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There’s nothing more frustrating than installing a much-anticipated game only to find out that there’s absolutely no way it will play on your PC without a hardware upgrade. Nothing, that is, except finding that it does run, but only with framerates in single figures and all graphics settings set to low. Do you soldier on, knowing that you are in no way experiencing the developer’s vision? Or do you regretfully put the disc to one side until you can afford a better PC? One thing’s for sure: the minimum system specs on the boxes of our games are a misleading, meaningless mess.
Above: Even with a high-end graphics card, Crysis will still murderize your framerates
One industry insider, a lead engineer for a major games company who wishes to remain anonymous, summed it up for us. “The communication with the consumer regarding game minimum requirements is terribly broken,” he said. “Figuring out if your PC can play a game, and then installing it, is time consuming and complex. The average PC user has no comprehension of what his or her PC ‘is’, and therefore the minimum specs listed are utterly meaningless. This can’t be overstated. The bulk of our potential customers have no clue, and the industry insists on pretending that they do.”
The success of the PC - both as a games machine and a utilitarian computer - is due to its hardware standards being relatively fixed. You can design a graphics card, and so long as it conforms to certain parameters it will work in your PC. That means innovation is relatively easy, the market for new products is huge and competition, which drives down prices, is rife. It also means that as a games platform, the PC is unrivalled. You can take an old machine, perform a simple upgrade and get it playing the latest and greatest without expending too much time and money.
All this is good. The bad part is that it means the PC is a nebulous concept: the term can be applied to a near-infinite combination of graphics cards, processors and memory. The very phrase ‘This is a PC game’ is meaningless. There are thousands of brand-new PCs out there, still in their boxes, that can’t play Battlefield 2 - launched nearly two years ago - let alone Crysis.
We’re not just talking about the PCs you see advertised in tabloid papers for under a few hundred bucks, either. There are machines in major chains sold explicitly as ‘Gaming PCs’, which we wouldn’t play Solitaire on thanks to the presence of a cut-price graphics card. Upgrading isn’t so straightforward either: card manufacturers regularly put extra memory on a low-end card knowing that people will equate large numbers - such as 1Gb - with high performance when the truth is it makes no difference whatsoever. One major 3D card manufacturer admitted to us that it’s just a cheap marketing trick with no real value. Cards that share all but a letter of their name with top-of-the-range kit may only have a fraction of the power. ‘DirectX 10 Compatible’ is plastered all over the box as a performance feature, when actually only a few of the cards branded as such could even dream of DX10 gaming.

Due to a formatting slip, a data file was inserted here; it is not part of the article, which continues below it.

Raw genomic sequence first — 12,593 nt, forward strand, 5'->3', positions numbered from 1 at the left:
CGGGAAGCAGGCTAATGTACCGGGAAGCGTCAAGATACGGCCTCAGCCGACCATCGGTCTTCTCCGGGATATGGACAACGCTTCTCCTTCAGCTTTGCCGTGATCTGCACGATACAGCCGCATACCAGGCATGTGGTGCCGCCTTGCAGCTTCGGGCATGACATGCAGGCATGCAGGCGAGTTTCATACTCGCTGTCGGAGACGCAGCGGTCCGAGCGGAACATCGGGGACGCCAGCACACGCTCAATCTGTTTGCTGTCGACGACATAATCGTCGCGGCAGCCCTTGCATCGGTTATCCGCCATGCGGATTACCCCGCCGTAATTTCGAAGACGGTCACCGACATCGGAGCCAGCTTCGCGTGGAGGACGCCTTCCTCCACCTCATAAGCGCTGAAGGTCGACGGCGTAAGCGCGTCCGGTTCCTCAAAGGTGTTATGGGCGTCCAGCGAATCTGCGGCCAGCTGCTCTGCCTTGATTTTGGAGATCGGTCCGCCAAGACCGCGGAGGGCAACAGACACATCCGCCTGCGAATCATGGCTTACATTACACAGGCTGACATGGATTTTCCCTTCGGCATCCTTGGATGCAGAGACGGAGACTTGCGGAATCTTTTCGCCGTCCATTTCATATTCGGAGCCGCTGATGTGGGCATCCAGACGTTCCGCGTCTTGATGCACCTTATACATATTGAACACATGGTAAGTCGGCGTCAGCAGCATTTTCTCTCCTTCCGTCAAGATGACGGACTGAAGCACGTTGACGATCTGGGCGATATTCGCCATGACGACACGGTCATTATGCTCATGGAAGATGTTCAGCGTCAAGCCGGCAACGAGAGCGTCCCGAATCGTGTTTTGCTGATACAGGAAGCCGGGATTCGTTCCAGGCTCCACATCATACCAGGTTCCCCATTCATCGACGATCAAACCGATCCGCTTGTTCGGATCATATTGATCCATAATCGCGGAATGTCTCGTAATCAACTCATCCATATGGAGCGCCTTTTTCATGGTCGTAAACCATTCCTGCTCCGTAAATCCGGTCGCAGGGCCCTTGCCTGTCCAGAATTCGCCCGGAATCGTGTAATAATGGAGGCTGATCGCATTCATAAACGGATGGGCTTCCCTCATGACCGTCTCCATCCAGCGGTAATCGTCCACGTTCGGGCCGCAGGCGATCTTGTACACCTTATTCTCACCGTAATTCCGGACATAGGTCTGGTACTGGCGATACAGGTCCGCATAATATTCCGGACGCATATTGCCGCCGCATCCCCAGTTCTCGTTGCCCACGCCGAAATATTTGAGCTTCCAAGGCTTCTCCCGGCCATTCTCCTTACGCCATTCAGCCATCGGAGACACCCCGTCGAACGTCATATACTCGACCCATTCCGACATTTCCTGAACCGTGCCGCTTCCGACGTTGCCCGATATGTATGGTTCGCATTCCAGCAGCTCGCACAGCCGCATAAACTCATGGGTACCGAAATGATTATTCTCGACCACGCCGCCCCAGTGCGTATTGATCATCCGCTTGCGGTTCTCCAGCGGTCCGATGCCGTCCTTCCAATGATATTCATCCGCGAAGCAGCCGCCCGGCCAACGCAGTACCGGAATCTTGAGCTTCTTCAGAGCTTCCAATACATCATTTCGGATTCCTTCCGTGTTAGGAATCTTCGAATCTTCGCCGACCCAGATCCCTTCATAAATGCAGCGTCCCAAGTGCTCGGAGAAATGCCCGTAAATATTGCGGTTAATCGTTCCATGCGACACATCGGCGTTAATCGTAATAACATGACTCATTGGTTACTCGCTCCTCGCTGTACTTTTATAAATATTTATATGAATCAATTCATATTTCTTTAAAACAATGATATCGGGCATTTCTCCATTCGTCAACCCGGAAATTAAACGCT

Above: Why are they all moving so slow...?
How do we work out what games will work on our PCs? We break that PC down into its component parts and cross reference them with the list of minimum requirements on the back of the box. This is nothing new. Since games like Wizard’s Castle and Zork were released for the hardware-agnostic DOS platform in the early ’80s, they’ve been carrying these little reference charts.
In the dim and distant past, when the speed of your processor and the presence of a 3D card were a fair way of representing the capability of a PC, that made sense. In the new age of ‘megahertz don’t matter’, a generic system for defining your hardware’s gaming potential is tougher to draw up. A 3GHz Pentium 4 CPU, for example, is no match for a 2GHz Core 2 if the game is optimised for more than one processor.
With each new version, processors get more efficient at doing their job. Factor in the rise of dual, triple and quad core processors, and there’s a whole new world of pain awaiting us. Confusingly, both AMD and Intel have dropped their Celeron and Duron product lines which helped to mark out budget processors that weren’t up to gaming. Instead they’re both relying on codes that take a bit of effort to decipher.
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